Parents of young children most likely have experienced a similar situation — complete weariness at reading the same book to your child. The same book, again. You longed for the day your child would possess the skills necessary to read the book himself. And the day has been here for a while. Your child is no longer learning to read, but reading to learn. Your child reads for homework, for research purposes, and hopefully, for enjoyment and entertainment.
However, don’t think that means your child shouldn’t be read to. On the contrary, reading aloud to your child still has many benefits. There have been numerous studies explaining the correlation between reading aloud and the subsequent increases in a child’s vocabulary and improvements in reading comprehension. But without getting too academic, reading together is a way to connect; it’s shared, special moments when you are both intimately, and actively, engaged in the same experience. Additionally, when an adult reads aloud to a child, the adult is demonstrating a number of important reading skills: reading fluently, reading with emotion, reading with inflection, reading with appropriate pacing.
Now I know some parents will think that this sounds like a great idea but how do you implement it? How do you take it from a great idea and make reading aloud a regular part of your family’s day? You figure out when it could work, you choose a book, and you start.
First suggestion, bedtime. Your child is in pajamas, everything that has to be done has been done, and you have some time to slow down, decompress, and read. For some families, though, bedtime might not be the best time. For these families, everyone is exhausted and just wants to crawl under the covers and escape to dreamland. That’s when you look at your day and figure out when it will work. Maybe you’ve got a lengthy commute to school each morning. During the commute, your child can read to you, or you both can listen to an audio recording of the book. Once you arrive at school, you realize that you are ten minutes early which gives you some time to read to your child. Chapter books work well if you’re going to have to break-up your reading sessions and take turns reading. And you can take turns — reading aloud doesn’t have to be one more thing for Mom and Dad to do. You can alternate with your child.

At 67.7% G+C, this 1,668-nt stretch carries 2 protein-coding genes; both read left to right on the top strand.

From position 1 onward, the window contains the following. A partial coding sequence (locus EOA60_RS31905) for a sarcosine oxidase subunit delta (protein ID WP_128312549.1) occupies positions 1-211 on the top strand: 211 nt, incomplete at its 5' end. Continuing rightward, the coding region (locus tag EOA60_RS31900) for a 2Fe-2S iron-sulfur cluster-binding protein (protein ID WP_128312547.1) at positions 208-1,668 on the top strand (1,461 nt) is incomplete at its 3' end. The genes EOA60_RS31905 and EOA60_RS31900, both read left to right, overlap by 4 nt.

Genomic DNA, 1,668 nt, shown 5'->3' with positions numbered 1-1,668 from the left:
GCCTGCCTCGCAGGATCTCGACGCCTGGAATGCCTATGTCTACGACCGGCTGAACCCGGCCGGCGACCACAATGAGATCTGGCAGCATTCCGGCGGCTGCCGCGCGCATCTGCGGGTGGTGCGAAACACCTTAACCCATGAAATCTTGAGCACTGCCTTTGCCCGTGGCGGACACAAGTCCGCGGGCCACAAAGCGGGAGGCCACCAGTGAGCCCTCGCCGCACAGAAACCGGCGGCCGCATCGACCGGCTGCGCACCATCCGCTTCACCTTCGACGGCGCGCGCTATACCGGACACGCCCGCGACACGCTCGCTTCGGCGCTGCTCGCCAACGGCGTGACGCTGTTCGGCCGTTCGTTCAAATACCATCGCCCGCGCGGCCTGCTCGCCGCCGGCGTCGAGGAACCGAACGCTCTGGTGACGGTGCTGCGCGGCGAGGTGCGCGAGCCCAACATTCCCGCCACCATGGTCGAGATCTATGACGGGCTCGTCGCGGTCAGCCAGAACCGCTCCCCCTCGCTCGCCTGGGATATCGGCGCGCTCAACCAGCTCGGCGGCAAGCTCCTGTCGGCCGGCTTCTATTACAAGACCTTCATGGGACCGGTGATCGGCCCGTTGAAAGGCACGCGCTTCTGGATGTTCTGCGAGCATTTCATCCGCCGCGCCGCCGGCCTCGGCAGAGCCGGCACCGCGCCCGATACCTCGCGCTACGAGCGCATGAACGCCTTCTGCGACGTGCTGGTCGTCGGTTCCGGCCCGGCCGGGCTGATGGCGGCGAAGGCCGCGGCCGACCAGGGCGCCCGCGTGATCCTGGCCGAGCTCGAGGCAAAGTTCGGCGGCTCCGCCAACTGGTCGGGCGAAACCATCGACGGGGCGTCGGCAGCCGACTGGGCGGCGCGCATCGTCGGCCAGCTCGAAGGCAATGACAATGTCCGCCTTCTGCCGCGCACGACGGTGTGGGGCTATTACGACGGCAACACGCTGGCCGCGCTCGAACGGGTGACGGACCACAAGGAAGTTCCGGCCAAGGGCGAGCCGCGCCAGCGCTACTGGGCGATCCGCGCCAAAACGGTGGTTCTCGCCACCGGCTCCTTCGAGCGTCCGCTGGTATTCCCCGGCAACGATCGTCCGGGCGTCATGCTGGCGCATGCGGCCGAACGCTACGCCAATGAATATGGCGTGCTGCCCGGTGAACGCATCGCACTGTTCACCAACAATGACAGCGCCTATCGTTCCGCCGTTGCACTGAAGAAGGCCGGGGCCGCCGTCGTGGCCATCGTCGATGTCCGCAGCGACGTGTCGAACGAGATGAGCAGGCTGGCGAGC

You look at your days, and find the pockets of time for reading. Maybe while one child is at soccer practice, you find a quiet bench with your other child and read. Read aloud (quietly) in a dentist’s waiting room, while standing in line at the post office, or instead of doing the dishes right after dinner.
When I taught upper-grade, I always tried to read to my class after lunch. It gave them a chance to settle down from the drama and activity of their lunch break. We also always read books that had a movie version. We’d read, discuss, make predictions, and when the book was done we’d watch the movie. We were comparing and contrasting — how was the movie alike and different from the book version?
But reading and discussing books should also be fun, so when we watched the movie, we always snacked. For example, when we read James and the Giant Peach, we snacked on peach-themed refreshments (peach iced tea, peach pie, diced peach cups, or gummy peach rings). While we watched Matilda we snacked on honey graham crackers in honor of the kind-hearted Ms. Honey.
If you don’t know which book to read, ask your child for suggestions. Go the library and ask for recommendations. Ask your child’s teacher. Ask your siblings which books they remember from their childhood.
Just remember, unlike diapers, bottles, and car seats, being read to isn’t something your child needs to ever outgrow.